Reference will, not be made to FIG. 2 of the drawings describing one preferred form of data processing system embodying the present invention. As seen in FIG. 2, a teletype unit 50 is connected to communicate through a channel 52 to an automatic switchboard 54 having a plurality of communication channels 56 that are connected to other teletype units (not shown). The automatic switchboard 54 in turn communicates through a channel 58 to a data processing system including a master computer section 60 which is provided with logic circuitry for establishing priorities and handling communication, i.e., readingand writing data composed of a bit stream representing the characteristics of warehouse storage conditions as described herein. The master computer section 60 in turn connected to a disk memory 62 through a communication channel 64 and to a slave computer 66 which contains logic circuitry for performing mathematical calculations. The slave computer 66 is in turn connected to the disk storage memory 62 via channel 70. All of the channels herein are two-way communication channels. The program embodying the present invention is contained in the disk storage memory 62. The data processing system composed of units 60, 62 and 66 contains logic circuitry of a suitable known construction for adding, subtracting, comparing, multiplying, dividing and performing the other operations called for by the program in the disk storage memory 62 as will be described in detail hereinbelow.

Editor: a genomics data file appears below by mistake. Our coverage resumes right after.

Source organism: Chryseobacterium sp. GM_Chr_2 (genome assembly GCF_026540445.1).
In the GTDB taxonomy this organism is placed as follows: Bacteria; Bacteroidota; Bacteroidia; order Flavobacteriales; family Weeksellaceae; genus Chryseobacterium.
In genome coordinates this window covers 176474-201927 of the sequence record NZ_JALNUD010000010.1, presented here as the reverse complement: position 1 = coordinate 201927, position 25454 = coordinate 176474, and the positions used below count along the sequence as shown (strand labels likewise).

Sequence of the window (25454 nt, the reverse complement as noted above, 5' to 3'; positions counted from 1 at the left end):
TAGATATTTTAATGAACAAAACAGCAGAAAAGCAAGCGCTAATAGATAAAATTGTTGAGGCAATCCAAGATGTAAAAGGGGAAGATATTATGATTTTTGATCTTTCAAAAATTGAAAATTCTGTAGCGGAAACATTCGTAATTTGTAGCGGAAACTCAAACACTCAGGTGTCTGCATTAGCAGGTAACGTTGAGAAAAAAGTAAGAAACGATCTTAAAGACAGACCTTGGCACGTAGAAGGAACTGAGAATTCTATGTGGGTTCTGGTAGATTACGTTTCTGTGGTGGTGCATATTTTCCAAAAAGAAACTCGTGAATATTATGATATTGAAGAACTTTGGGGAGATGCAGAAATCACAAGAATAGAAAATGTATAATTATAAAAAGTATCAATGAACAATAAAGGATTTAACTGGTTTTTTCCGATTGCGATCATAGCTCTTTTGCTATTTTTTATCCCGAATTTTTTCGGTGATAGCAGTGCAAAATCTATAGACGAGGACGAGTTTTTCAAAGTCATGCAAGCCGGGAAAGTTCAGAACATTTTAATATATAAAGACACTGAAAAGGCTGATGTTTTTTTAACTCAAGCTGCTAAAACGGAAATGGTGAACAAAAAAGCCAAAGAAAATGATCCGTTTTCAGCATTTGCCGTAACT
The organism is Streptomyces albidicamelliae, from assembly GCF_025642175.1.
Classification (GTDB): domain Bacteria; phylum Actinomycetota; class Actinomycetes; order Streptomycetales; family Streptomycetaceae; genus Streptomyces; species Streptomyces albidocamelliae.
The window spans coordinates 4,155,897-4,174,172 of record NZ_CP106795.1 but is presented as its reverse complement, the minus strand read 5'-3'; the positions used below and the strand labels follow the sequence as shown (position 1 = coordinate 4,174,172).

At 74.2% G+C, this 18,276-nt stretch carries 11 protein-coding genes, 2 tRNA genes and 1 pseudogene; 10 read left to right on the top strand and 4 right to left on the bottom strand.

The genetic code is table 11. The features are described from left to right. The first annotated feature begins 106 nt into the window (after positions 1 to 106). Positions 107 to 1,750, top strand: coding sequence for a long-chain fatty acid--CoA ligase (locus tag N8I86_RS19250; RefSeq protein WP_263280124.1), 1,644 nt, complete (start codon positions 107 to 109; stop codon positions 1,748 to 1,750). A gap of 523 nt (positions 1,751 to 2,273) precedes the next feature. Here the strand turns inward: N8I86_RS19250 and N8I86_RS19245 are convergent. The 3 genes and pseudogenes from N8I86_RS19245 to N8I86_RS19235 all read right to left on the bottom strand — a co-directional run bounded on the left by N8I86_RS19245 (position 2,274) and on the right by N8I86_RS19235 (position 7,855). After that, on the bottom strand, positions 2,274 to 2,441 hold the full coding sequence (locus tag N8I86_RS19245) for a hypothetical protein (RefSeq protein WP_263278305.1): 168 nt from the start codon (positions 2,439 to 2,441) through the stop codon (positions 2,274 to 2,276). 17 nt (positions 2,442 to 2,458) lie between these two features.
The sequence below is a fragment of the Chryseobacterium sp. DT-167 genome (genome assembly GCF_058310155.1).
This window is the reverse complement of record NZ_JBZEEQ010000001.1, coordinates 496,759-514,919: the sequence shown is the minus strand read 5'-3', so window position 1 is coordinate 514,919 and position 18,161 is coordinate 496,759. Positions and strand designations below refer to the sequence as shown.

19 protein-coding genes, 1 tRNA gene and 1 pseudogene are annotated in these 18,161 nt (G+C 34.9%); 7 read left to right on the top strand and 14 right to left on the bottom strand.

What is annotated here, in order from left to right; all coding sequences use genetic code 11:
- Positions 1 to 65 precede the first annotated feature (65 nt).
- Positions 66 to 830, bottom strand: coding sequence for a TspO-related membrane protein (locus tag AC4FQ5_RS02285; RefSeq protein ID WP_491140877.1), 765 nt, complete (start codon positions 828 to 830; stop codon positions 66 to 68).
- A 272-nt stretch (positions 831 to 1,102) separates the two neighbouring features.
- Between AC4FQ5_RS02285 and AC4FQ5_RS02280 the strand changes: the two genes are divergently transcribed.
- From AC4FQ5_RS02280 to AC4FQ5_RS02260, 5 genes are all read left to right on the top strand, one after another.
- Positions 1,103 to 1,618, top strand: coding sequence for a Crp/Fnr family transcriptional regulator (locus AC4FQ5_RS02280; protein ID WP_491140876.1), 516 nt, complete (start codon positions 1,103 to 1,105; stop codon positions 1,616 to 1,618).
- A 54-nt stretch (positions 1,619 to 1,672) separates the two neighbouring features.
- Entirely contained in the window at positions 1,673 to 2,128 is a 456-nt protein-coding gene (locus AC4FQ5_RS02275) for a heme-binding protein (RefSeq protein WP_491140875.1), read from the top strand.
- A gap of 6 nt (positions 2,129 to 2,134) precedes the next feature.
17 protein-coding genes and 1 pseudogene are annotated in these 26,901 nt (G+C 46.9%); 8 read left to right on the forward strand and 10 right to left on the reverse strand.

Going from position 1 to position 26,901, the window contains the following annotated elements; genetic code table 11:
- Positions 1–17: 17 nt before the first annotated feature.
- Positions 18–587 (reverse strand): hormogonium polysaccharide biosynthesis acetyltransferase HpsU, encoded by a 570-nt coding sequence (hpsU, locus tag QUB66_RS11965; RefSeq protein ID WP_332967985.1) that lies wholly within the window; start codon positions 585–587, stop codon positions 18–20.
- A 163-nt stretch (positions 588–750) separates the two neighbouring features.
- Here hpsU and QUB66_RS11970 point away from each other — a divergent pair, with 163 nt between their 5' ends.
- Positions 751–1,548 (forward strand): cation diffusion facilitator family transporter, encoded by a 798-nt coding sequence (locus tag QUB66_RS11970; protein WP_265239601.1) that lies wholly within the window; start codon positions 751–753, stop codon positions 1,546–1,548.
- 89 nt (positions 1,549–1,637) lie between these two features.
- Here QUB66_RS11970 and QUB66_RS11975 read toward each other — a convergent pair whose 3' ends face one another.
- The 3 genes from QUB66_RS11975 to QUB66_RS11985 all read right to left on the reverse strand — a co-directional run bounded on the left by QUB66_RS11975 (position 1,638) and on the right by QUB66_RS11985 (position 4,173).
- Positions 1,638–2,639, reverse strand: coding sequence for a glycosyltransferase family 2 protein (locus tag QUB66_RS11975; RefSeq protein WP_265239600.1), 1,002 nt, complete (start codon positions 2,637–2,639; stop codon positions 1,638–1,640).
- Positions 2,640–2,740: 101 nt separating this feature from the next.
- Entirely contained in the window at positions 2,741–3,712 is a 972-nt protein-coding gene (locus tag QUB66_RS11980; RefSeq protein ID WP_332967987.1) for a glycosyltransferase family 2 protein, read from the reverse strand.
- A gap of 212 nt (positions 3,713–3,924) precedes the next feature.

An example of the program is written in extended basic which can be used on a digital computer such as a General Electric 265. i